Please login to the form below

Not currently logged in
Email:
Password:

The word: by mouth

When marketing messages spread rapidly, how much is owed to the WoM effect?  I have a confession: I had it wrong.

word of mouthWhen marketing messages spread rapidly, how much is owed to the WoM effect?

I have a confession: I had it wrong.

As a former global product manager and now agency director, I (like nearly everyone else), thought that the best way to develop a global brand was to (simplified):

1. Figure out the brand position we need to occupy
2. Get a concise list of key messages to support it
3. Ask a cross-section of customers if these messages would convince them that our product is the best
4. Bombard our customers with the approved messages via advertising, PR and med ed programmes, and then;
5. Watch sales roll in.

It's hard to fault this. Indeed, any number of marketing textbooks will tell you that if you can do it consistently across markets, you will build a successful global brand. However, I just don't think that this relates to how it works in the real world. If you're like me then you'll have had this sneaking suspicion for a while, but will not have been able to articulate it.

So how does it work? Well, think of what happens when you make a purchase that needs consideration - like a car, computer or holiday. What do you believe has the biggest influence on your choice?

Is it a piece of advertising, a salesman, or a website - all delivering their key messages directly at you?  Or, is it more likely to be the advice of a friend, colleague or family member who, when hearing of your plans to buy a new car, recommends brand A because of reasons B and C?

This person knows you, your needs and, most importantly, has your interests at heart. What could be more customer-focused? Suddenly all of the other information you've been hit with falls into place and, after a little more thought, you're ready to buy.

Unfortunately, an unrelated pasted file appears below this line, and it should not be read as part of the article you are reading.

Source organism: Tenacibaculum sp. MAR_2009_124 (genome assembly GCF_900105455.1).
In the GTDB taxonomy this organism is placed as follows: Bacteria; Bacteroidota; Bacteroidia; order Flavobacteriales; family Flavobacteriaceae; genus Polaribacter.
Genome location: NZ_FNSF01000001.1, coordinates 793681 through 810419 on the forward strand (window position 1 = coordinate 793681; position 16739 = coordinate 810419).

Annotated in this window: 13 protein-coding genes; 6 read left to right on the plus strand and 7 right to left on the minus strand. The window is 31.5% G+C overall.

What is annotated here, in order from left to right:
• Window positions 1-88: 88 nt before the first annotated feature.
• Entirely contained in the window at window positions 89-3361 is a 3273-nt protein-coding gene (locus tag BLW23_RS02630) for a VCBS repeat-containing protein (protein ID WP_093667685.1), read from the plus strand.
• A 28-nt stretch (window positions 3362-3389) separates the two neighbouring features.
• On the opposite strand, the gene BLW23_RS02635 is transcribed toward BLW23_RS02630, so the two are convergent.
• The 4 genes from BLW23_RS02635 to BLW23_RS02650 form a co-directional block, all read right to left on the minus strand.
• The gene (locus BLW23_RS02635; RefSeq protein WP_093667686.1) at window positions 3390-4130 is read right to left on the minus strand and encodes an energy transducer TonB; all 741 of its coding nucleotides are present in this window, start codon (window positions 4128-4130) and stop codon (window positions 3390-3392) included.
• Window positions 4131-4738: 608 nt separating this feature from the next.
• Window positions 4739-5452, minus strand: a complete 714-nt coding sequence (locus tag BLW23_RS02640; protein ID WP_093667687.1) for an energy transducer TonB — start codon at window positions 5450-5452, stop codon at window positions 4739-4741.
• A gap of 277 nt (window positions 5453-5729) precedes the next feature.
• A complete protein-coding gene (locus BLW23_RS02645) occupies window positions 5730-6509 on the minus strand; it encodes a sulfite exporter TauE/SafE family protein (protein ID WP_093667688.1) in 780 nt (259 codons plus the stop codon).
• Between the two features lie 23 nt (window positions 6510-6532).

Trust your friends
It's the same for our customers. I can't tell you the number of different pieces of research I've seen in which physicians have been asked what influences their decision to prescribe a new product.

At the top of this list is always the phrase recommendation from a colleague, or seeing a colleague use it. Trailing behind would be medical press, sales reps and advertising (not necessarily in this order).

For most of my career, I've thought well they would say that, wouldn't they - proud doctors not wanting to seem swayed by promotion. Yet they were telling the truth. It makes sense - why make a potential mistake with a new product when you can watch someone else try it out first?

Pioneering ways
This is born out by Diffusion of Innovation (Everett M Rogers); a piece of behavioural research first published in 1971 that segments people according to how they react to innovation. It tells us that only 2.5 per cent of an average population will be innovators - defined as people wanting to try things that are new and untested.